Most of our court battles about affirmative action take place in arenas where there are large-scale processes of admissions or selection—decisions on an industrial scale. Think college admissions at the Universities of Michigan and Texas, or firefighter selection procedures in New Haven or New York City. When you make decisions on a large scale about many candidates, you need to standardize both your procedures and your substantive standards. This is a good and necessary thing, and one that actually may help reduce some important kinds of bias. But it also sometimes creates an illusion of precision in the evaluation of merit, an illusion that we can really tell with great reliability who are the more “qualified”—and who will ultimately perform best. The truth is that even the best predictors are often not that predictive.
This is especially the case in college admissions, where many steps (and much learning) lie between the admitted eighteen-year-old and her future career and life. As William Bowen and Derek Bok found in their important book, The Shape of the River, even if you have a metric that can predict freshman-year grades fairly well (and a combination of high school grades and scores certainly has some predictive value), you still may know less than you think about how your graduates will fare in life and what they will contribute to society. Of course, admitting students who are so unqualified for your college that they will fail to complete it does no one any favors. But beyond that, things are not so clear-cut. When liberal arts colleges today practice substantial gender affirmative action (to admit more men, who on paper are now systematically less qualified than the women in their applicant pools) it is hard for me to believe we can really be so sure those men will perform worse than the women over the very long run. So it doesn’t seem to me such a problem for those colleges to seek a degree of gender integration, both for pedagogical reasons and for optics.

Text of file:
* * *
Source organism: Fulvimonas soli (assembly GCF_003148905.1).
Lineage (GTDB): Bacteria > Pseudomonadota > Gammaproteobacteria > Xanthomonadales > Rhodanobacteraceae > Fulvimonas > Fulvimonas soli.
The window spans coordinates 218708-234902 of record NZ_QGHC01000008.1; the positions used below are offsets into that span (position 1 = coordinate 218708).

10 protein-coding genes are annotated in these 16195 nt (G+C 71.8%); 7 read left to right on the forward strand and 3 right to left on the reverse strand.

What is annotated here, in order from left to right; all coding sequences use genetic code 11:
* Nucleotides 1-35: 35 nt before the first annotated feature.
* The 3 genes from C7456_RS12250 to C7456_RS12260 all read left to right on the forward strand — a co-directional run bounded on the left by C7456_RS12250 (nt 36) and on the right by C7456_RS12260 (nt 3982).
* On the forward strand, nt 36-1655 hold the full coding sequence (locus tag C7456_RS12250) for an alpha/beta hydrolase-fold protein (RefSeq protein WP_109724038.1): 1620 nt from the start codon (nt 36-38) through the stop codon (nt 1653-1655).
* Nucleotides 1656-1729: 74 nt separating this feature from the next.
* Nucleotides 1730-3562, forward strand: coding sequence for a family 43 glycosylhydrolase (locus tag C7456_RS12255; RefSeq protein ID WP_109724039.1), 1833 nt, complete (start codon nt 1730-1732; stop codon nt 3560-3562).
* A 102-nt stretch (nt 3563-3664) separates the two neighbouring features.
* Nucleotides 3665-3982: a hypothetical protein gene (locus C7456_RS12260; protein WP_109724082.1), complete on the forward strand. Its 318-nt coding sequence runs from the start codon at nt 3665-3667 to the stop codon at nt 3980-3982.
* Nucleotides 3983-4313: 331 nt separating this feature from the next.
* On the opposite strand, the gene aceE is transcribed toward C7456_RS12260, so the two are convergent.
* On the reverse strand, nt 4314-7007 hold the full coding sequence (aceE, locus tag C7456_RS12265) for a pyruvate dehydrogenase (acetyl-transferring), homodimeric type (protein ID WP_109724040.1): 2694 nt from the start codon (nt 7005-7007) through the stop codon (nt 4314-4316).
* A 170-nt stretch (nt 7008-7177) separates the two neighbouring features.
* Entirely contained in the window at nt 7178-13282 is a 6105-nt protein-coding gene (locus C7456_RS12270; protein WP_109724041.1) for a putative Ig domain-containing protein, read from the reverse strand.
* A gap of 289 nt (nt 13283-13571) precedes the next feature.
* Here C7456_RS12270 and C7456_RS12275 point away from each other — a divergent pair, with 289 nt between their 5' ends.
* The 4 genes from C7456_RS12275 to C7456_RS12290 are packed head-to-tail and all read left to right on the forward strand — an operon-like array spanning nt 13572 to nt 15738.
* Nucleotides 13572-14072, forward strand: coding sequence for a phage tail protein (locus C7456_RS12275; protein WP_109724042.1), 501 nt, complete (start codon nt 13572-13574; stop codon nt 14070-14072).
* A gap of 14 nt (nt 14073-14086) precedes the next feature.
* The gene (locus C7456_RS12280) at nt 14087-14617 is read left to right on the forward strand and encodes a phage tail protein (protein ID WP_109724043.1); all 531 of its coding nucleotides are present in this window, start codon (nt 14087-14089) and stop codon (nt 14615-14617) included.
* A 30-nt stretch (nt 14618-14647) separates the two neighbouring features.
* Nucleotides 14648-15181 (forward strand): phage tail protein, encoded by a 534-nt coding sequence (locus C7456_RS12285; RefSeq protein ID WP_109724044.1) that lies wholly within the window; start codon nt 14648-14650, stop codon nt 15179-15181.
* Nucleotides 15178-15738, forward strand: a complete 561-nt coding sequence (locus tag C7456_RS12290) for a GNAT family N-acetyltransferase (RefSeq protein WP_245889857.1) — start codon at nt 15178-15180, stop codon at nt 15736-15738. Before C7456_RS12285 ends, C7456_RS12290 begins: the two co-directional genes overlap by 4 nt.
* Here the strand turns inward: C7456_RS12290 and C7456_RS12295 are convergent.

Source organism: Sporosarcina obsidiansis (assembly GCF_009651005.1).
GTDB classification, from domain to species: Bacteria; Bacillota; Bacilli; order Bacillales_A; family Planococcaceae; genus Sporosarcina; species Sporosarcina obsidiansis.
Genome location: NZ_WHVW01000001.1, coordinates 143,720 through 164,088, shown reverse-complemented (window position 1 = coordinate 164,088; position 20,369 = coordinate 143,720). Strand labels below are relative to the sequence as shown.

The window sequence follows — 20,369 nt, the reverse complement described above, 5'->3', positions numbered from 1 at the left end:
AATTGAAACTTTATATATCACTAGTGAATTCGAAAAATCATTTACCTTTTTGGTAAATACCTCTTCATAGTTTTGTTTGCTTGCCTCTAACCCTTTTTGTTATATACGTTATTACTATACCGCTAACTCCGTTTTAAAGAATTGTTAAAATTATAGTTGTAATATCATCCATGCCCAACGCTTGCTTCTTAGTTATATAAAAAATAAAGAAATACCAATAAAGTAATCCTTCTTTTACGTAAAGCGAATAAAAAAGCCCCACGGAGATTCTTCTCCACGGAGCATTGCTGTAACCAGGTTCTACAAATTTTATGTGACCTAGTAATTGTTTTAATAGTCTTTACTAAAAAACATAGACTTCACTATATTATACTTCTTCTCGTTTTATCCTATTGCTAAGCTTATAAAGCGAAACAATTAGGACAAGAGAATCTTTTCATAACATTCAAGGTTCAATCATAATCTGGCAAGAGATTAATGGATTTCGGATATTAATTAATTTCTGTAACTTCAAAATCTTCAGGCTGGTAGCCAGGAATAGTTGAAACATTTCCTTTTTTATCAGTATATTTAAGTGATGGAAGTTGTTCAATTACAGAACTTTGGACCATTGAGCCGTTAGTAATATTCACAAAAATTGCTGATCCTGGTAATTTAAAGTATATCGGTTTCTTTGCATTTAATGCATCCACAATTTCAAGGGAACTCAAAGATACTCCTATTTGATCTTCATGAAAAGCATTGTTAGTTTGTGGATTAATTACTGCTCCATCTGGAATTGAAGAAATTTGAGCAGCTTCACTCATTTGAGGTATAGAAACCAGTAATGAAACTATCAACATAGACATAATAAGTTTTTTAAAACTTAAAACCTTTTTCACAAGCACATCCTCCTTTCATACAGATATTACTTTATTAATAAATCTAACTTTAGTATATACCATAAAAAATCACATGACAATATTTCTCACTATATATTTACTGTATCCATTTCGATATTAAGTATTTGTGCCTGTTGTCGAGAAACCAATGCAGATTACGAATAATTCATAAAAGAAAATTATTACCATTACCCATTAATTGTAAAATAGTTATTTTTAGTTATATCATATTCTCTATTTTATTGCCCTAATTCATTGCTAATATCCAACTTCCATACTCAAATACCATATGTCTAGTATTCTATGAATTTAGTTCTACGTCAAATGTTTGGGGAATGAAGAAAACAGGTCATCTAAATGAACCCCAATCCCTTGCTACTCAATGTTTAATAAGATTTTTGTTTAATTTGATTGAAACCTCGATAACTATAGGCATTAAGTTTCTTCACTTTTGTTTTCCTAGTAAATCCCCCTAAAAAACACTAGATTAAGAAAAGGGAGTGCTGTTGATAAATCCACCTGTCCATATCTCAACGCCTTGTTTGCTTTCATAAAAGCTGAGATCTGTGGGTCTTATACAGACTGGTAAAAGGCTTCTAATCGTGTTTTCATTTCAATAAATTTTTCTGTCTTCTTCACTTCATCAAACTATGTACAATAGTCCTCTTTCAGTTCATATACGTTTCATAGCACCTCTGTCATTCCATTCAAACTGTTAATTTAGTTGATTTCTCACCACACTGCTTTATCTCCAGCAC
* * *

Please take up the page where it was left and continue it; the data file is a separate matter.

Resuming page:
I think we may be better able to appreciate the contingency and tentativeness of our evaluations of merit in contexts like Romney’s cabinet choices or the hiring of high-level executives—where affirmative action, when it is practiced, looks more like the story Romney told at yesterday’s debate. In those contexts, we all know that some people work out very well and others very badly—and that if one could really make a confident prediction in advance of which will be which, one could become very rich. Performance prediction is hard. If the standards we are using to predict performance (and thereby to select candidates) are selecting nothing but white men, it is of course possible that this is because our standards are perfect, and white men are the only people who can optimally perform the job. But it is also possible, and probably far more likely, that something about our standards or our approach to recruiting is needlessly creating a narrow bottleneck* through which a lot of other people, who may be just as good, cannot pass. And perhaps in such cases we should take a cue from Mitt Romney, and actually do something about it.